PENARTH COUNCIL APPROVES INFLATION-BUSTING 4.51% HIKE IN LOCAL PRECEPT

The Penarth Precept - added to Council Tax is to rise by 4.51%

The Penarth Precept – added to Council Tax –  is to rise by 4.51% this year even though it turned out that the council didn’t need all the extra precept it charged council tax-payers last year

Penarth Town Council’s Policy and resources committee last night approved an increase of over 12% in the town council’s annual budget (up from £676,946 to £758,561).

The leader of the council and committee chairman Cllr Mike Cuddy (Labour St Augustines), opened a debate on the budget and on the consequent increase in the Town Precept [ the amount to be added to Vale of Glamorgan Council Tax Bills to cover the expenditure of Penarth Town Council ].

Leader of the Council Mike Cuddy (Labour St Augustines)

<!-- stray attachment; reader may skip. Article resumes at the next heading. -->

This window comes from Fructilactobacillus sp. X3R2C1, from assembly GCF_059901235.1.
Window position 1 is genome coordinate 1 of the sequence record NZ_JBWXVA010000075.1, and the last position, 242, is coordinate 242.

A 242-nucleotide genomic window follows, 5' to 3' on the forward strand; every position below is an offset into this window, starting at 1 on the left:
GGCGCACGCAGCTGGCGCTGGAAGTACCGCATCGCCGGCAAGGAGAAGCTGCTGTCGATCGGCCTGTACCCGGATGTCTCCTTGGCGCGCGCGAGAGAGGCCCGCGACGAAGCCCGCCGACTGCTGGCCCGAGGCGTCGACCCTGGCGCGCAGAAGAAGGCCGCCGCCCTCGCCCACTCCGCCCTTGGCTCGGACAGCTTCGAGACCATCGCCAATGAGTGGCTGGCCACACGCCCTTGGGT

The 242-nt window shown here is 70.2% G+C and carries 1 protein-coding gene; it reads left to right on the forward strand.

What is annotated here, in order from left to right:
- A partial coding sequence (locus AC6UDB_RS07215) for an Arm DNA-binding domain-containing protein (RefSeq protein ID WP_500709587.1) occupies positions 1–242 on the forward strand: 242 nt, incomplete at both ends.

Leader of the Council Mike Cuddy (Labour St Augustines)

Cllr Cuddy said that “as expressed in percentage terms,  the increase sounds a great deal. In pure monetary terms it’s from about £6.00 to £10.00 – not weekly, not monthly but annually“. “That” he said” is the reality of this in comparison to the budget of other institutions which claim precepts. It’s very small –  and hopefully can be used with great impact”

He said there were three ways of looking at the shape of what the council was doing. One element was housekeeping competence and efficiency. The Council had also set out to consult the community about “what they’d like us to do over and above our normal services”. against a background in which the Vale Council was “re-shaping” services .  Penarth Council wanted to preserve services and not to see them go.  He said the council had “reserves” and it could judge how of those reserves needed to be applied in order to make the precept rise “acceptable” whilst retaining sufficient reserves to deal with contingencies.

Cllr Ian Courtney (Labour Cornerswell)

Cllr Ian Courtney (Labour Cornerswell)